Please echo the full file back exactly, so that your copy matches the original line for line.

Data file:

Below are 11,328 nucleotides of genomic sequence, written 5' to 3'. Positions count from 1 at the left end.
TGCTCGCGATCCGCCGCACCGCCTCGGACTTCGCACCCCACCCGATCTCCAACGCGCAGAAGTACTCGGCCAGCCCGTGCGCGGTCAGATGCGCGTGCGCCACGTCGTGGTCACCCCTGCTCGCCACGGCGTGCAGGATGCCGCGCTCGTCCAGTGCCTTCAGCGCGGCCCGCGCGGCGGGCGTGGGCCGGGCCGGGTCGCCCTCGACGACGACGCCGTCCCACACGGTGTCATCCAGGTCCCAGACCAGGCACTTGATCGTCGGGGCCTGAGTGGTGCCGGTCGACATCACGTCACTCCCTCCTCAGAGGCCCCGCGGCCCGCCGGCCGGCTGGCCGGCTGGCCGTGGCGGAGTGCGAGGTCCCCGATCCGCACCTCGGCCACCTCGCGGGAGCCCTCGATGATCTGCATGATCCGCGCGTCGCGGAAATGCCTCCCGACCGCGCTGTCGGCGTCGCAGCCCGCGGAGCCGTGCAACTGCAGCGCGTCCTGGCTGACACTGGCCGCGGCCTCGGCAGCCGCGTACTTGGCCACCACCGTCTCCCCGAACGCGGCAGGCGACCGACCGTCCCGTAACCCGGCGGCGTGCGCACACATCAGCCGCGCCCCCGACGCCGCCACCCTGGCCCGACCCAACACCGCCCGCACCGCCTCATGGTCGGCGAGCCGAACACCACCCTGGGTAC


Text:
Below are 11,328 nucleotides of genomic sequence, written 5' to 3'. Positions count from 1 at the left end.
TGCTCGCGATCCGCCGCACCGCCTCGGACTTCGCACCCCACCCGATCTCCAACGCGCAGAAGTACTCGGCCAGCCCGTGCGCGGTCAGATGCGCGTGCGCCACGTCGTGGTCACCCCTGCTCGCCACGGCGTGCAGGATGCCGCGCTCGTCCAGTGCCTTCAGCGCGGCCCGCGCGGCGGGCGTGGGCCGGGCCGGGTCGCCCTCGACGACGACGCCGTCCCACACGGTGTCATCCAGGTCCCAGACCAGGCACTTGATCGTCGGGGCCTGAGTGGTGCCGGTCGACATCACGTCACTCCCTCCTCAGAGGCCCCGCGGCCCGCCGGCCGGCTGGCCGGCTGGCCGTGGCGGAGTGCGAGGTCCCCGATCCGCACCTCGGCCACCTCGCGGGAGCCCTCGATGATCTGCATGATCCGCGCGTCGCGGAAATGCCTCCCGACCGCGCTGTCGGCGTCGCAGCCCGCGGAGCCGTGCAACTGCAGCGCGTCCTGGCTGACACTGGCCGCGGCCTCGGCAGCCGCGTACTTGGCCACCACCGTCTCCCCGAACGCGGCAGGCGACCGACCGTCCCGTAACCCGGCGGCGTGCGCACACATCAGCCGCGCCCCCGACGCCGCCACCCTGGCCCGACCCAACACCGCCCGCACCGCCTCATGGTCGGCGAGCCGAACACCACCCTGGGTAC